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25 May, 2022 - 15:09 By Tony Quested

Entopy finds a new route to avoid supply chain disruption

Global supply chain disruption costs the average larger businesses £145 million a year. That's why Newmarket-based Entopy is on a mission to harness the latest 'data mesh' technology to streamline the whole process.

Research suggests that businesses with optimal supply chains can halve their inventory holdings, reduce their supply chain costs by 15 per cent and triple the speed of their cash-to-cash cycle.

Yet, despite the hype, the Internet of Things (IoT) has not succeeded in revolutionising supply chain logistics and management. More than 10 billion IoT devices around the world are constantly adding data to already overflowing data stores. Yet global supply chain disruption persists.

According to Entopy CEO Toby Mills, this is because the disruption is not caused by a lack of data – which is why more IoT is not the answer. 

“The real answer lies in creating effective connections between numerous stakeholders performing a range of functions, across multiple enterprise platforms and in different jurisdictions,” said Mills.

This lightbulb moment came for Mills and his team six years after the launch of Entopy. They pivoted away from their original IoT focus in 2020 – and have not looked back. 

They have demonstrated strong growth since – tripling their revenues year on year – and are set to maintain this during 2022, with household names among their clients.

“Achieving visibility in parts of the supply chain that involve goods moving between physical locations and stakeholders is difficult due to the number of independent organisations involved,” said Mills.

“It is comparatively simple to digitise a factory – with everything under one roof and controlled by one organisation. But an entire global supply chain is a very different matter.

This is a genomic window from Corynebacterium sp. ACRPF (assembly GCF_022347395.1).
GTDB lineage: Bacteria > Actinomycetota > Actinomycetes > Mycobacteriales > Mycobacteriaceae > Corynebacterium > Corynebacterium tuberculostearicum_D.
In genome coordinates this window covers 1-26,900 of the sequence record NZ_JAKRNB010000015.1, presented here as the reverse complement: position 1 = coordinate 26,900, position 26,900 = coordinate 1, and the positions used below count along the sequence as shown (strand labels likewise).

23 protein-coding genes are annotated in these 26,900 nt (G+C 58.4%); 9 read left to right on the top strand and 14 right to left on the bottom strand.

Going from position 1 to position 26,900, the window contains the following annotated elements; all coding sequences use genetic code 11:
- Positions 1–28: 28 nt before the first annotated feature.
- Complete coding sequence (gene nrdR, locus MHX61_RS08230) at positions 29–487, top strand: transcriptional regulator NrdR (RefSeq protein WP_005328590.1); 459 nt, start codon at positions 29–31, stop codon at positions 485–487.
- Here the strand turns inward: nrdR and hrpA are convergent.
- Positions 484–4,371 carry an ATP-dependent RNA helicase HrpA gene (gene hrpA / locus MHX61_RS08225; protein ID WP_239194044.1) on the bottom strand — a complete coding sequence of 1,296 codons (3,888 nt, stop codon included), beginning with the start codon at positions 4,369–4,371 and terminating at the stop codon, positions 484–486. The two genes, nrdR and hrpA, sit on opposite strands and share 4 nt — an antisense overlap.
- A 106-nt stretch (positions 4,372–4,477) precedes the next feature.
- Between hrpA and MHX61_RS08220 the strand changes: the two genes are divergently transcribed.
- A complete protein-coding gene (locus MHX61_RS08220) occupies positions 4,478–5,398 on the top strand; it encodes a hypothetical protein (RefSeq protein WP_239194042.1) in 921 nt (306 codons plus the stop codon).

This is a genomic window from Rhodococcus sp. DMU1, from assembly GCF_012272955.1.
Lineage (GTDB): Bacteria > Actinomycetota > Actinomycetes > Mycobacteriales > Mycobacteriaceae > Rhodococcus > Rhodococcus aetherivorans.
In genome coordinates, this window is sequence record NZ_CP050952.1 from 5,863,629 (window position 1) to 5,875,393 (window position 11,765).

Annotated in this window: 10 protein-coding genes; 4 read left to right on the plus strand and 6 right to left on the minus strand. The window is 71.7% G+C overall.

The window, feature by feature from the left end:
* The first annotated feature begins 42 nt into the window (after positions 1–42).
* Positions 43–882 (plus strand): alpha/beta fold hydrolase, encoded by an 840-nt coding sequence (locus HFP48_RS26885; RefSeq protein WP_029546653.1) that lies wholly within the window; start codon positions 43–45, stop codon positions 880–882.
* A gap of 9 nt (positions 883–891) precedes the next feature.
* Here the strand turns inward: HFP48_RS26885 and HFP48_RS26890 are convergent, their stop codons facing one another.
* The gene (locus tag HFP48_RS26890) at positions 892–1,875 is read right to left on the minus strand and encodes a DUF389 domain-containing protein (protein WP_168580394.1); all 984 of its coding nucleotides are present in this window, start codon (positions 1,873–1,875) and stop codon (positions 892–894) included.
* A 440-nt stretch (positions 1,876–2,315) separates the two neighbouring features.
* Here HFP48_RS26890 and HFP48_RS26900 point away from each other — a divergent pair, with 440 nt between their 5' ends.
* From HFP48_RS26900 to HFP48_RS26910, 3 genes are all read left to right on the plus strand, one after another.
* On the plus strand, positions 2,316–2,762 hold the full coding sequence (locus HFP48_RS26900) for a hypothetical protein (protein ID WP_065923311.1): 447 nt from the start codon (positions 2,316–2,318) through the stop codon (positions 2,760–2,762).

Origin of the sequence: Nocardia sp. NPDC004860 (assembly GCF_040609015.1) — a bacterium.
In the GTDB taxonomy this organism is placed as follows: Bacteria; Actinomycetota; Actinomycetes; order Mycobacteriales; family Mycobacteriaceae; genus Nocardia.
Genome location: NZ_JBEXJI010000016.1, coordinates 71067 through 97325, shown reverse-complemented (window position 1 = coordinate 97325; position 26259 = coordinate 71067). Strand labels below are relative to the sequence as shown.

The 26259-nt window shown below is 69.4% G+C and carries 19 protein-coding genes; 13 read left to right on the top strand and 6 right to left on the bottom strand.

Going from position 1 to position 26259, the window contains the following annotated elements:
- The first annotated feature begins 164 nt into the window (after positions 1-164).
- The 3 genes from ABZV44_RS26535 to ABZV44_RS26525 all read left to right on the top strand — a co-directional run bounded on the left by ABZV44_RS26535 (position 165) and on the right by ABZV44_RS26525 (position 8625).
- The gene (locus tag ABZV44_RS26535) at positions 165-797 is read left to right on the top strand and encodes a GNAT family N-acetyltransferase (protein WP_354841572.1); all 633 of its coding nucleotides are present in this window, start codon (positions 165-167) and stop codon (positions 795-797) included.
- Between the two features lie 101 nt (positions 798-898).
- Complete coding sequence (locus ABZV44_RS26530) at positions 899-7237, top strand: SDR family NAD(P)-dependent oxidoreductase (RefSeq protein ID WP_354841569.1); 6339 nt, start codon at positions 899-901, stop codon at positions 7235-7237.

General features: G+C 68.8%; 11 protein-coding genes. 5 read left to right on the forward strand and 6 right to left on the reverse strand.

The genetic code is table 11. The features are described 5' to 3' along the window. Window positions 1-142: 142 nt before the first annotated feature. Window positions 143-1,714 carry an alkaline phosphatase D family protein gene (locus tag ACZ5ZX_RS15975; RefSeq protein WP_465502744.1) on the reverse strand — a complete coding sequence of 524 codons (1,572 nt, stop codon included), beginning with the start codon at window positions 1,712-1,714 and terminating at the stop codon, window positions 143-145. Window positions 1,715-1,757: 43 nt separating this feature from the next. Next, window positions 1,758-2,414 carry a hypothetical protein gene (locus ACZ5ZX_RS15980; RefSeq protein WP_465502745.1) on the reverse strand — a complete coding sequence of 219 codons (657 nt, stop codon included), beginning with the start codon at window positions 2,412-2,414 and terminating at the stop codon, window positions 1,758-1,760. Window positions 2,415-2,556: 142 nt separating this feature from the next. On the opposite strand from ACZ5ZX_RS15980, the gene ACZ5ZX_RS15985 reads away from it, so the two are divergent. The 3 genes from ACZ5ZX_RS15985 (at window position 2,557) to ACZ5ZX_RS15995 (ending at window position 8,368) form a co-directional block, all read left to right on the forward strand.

“Mobile devices enable single stakeholders to track and monitor outside their respective domains. However, the cost of such devices is prohibitive and they present operational challenges, such as maintenance and retrieval. 

“Over years of analysis, it became clear to us that the data to achieve the granular visibility required was present across the supply chain today. However, data was fragmented across many siloed systems, each owned, operated and controlled by many independent organisations. The real challenge is twofold – how can this data be captured and combined whilst maintaining privacy between the respective organisations; and how can very different data be brought together in a way that can deliver the coherent visibility required?”

New data mesh technology provided the breakthrough. Data mesh is based on distributed architecture for analytical data management and enables end users to easily access and query data where it lives – without first transporting it to a data lake or data warehouse. 

In practice, this means data from multiple supply chain systems can be captured and combined to create a 'digital twin' of a consignment – providing a single data product from which all stakeholders can get the visibility they need.
“Leveraging data across the supply chain enables a much fuller picture to be achieved at a granular level,” said Mills. “Using data from existing systems used in the day-to-day running of the respective organisations means the data is of high quality, can be trusted and the systems are well maintained.”

Intelligent data orchestration is then the secret of success for the supply chain. Just like in a traditional orchestra, a 'conductor' takes centre stage and synchronises all the various data inputs.

Each separate system communicates directly and only to the conductor platform – removing the need for numerous discrete connections and maintaining data integrity. As each digital twin is created, proprietary algorithms define and assign policies to it to ensure only relevant data is captured from each connected system.

Data from order management and transport management systems is combined with more real-time data sources from other systems present across the supply chain. 

For example, consignment and inventory data can be combined with transport schedules and allocated transport. The telematics system of the associated transport vehicle provides real-time location and condition data from the consignment which, when combined with analytics, generates detailed consignment lifecycle records, capturing key events throughout. These events can be communicated across the supply chain, improving communication and paving the way to automation of processes. 

The increasing complexity of supply chains is making optimisation more challenging than ever, while the cost of inefficiencies is growing. But with data mesh and intelligent data orchestration, Entopy has found a new route to unlock supply chain value and deliver competitive advantage.

Entopy is currently recruiting for software developers and data scientists.

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